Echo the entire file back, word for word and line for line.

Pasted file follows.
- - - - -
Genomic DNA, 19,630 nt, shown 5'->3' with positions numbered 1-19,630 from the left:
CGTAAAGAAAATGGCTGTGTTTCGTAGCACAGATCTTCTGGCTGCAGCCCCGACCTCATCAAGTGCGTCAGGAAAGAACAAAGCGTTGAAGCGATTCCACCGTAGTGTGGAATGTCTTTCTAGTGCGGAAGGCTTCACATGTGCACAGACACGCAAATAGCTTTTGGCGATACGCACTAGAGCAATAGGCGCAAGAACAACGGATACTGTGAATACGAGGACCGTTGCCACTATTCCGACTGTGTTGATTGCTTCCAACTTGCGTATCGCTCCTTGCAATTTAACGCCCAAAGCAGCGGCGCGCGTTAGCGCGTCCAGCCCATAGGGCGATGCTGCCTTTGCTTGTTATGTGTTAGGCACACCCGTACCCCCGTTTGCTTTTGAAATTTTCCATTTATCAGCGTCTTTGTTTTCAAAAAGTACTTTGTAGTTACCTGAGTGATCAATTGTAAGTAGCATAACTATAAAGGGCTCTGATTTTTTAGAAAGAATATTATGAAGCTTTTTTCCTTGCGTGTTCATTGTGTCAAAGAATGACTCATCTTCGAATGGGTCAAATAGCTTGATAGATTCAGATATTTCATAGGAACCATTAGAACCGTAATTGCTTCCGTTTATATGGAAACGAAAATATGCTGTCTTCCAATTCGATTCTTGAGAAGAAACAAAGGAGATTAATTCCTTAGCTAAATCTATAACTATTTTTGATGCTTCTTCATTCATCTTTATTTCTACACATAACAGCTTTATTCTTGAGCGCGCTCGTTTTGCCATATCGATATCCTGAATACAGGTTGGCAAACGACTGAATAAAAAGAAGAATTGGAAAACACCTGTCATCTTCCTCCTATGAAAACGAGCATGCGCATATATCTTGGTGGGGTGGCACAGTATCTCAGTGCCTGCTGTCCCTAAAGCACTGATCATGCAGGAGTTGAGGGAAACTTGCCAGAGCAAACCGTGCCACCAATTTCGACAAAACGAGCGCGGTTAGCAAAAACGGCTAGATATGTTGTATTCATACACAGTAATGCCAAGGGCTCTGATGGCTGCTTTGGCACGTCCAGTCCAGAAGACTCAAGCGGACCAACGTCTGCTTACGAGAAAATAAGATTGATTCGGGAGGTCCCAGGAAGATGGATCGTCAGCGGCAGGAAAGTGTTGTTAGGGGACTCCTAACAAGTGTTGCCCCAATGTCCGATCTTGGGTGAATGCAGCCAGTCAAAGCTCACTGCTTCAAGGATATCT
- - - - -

Genomic DNA, 19,630 nt, shown 5'->3' with positions numbered 1-19,630 from the left:
CGTAAAGAAAATGGCTGTGTTTCGTAGCACAGATCTTCTGGCTGCAGCCCCGACCTCATCAAGTGCGTCAGGAAAGAACAAAGCGTTGAAGCGATTCCACCGTAGTGTGGAATGTCTTTCTAGTGCGGAAGGCTTCACATGTGCACAGACACGCAAATAGCTTTTGGCGATACGCACTAGAGCAATAGGCGCAAGAACAACGGATACTGTGAATACGAGGACCGTTGCCACTATTCCGACTGTGTTGATTGCTTCCAACTTGCGTATCGCTCCTTGCAATTTAACGCCCAAAGCAGCGGCGCGCGTTAGCGCGTCCAGCCCATAGGGCGATGCTGCCTTTGCTTGTTATGTGTTAGGCACACCCGTACCCCCGTTTGCTTTTGAAATTTTCCATTTATCAGCGTCTTTGTTTTCAAAAAGTACTTTGTAGTTACCTGAGTGATCAATTGTAAGTAGCATAACTATAAAGGGCTCTGATTTTTTAGAAAGAATATTATGAAGCTTTTTTCCTTGCGTGTTCATTGTGTCAAAGAATGACTCATCTTCGAATGGGTCAAATAGCTTGATAGATTCAGATATTTCATAGGAACCATTAGAACCGTAATTGCTTCCGTTTATATGGAAACGAAAATATGCTGTCTTCCAATTCGATTCTTGAGAAGAAACAAAGGAGATTAATTCCTTAGCTAAATCTATAACTATTTTTGATGCTTCTTCATTCATCTTTATTTCTACACATAACAGCTTTATTCTTGAGCGCGCTCGTTTTGCCATATCGATATCCTGAATACAGGTTGGCAAACGACTGAATAAAAAGAAGAATTGGAAAACACCTGTCATCTTCCTCCTATGAAAACGAGCATGCGCATATATCTTGGTGGGGTGGCACAGTATCTCAGTGCCTGCTGTCCCTAAAGCACTGATCATGCAGGAGTTGAGGGAAACTTGCCAGAGCAAACCGTGCCACCAATTTCGACAAAACGAGCGCGGTTAGCAAAAACGGCTAGATATGTTGTATTCATACACAGTAATGCCAAGGGCTCTGATGGCTGCTTTGGCACGTCCAGTCCAGAAGACTCAAGCGGACCAACGTCTGCTTACGAGAAAATAAGATTGATTCGGGAGGTCCCAGGAAGATGGATCGTCAGCGGCAGGAAAGTGTTGTTAGGGGACTCCTAACAAGTGTTGCCCCAATGTCCGATCTTGGGTGAATGCAGCCAGTCAAAGCTCACTGCTTCAAGGATATCT